In mathematics, computer science, and economics, **dynamic programming** is a method for solving complex problems by breaking them down into simpler subproblems. It is applicable to problems exhibiting the properties of overlapping subproblems which are only slightly smaller and optimal substructure (described below). When applicable, the method takes far less time than naive methods.

The key idea behind dynamic programming is quite simple. In general, to solve a given problem, we need to solve different parts of the problem (subproblems), then combine the solutions of the subproblems to reach an overall solution. Often, many of these subproblems are really the same. The dynamic programming approach seeks to solve each subproblem only once, thus reducing the number of computations: once the solution to a given subproblem has been computed, it is stored or "memo-ized": the next time the same solution is needed, it is simply looked up. This approach is especially useful when the number of repeating subproblems grows exponentially as a function of the size of the input.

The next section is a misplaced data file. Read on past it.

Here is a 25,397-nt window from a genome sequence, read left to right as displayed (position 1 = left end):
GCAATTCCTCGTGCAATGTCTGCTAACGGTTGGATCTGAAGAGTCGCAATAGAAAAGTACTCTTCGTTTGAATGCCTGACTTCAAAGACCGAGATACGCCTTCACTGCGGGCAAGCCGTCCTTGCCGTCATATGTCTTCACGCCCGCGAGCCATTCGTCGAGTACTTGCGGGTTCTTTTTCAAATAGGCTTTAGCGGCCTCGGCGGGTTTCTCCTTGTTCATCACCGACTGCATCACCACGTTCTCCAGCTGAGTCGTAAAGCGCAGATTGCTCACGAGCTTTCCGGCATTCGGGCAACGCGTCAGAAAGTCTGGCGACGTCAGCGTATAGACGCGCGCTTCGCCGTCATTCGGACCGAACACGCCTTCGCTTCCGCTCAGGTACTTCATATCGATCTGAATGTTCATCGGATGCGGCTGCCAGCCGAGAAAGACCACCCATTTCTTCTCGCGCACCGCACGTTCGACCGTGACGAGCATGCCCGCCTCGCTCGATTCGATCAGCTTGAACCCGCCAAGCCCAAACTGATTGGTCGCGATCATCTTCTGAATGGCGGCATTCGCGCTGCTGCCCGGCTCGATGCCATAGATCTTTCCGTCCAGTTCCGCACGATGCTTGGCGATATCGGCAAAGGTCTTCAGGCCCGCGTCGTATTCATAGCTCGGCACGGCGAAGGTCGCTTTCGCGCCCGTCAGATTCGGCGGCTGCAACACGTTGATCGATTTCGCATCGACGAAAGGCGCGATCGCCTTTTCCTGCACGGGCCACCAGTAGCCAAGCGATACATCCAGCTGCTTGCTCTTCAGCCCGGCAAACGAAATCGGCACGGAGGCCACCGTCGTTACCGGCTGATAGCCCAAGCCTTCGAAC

Read more about Dynamic Programming: History, Overview, Algorithms That Use Dynamic Programming

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### Famous quotes containing the words programming and/or dynamic:

“If there is a price to pay for the privilege of spending the early years of child rearing in the driver’s seat, it is our reluctance, our inability, to tolerate being demoted to the backseat. Spurred by our success in *programming* our children during the preschool years, we may find it difficult to forgo in later states the level of control that once afforded us so much satisfaction.”

—Melinda M. Marshall (20th century)

“We Americans have the chance to become someday a nation in which all radical stocks and classes can exist in their own selfhoods, but meet on a basis of respect and equality and live together, socially, economically, and politically. We can become a *dynamic* equilibrium, a harmony of many different elements, in which the whole will be greater than all its parts and greater than any society the world has seen before. It can still happen.”

—Shirley Chisholm (b. 1924)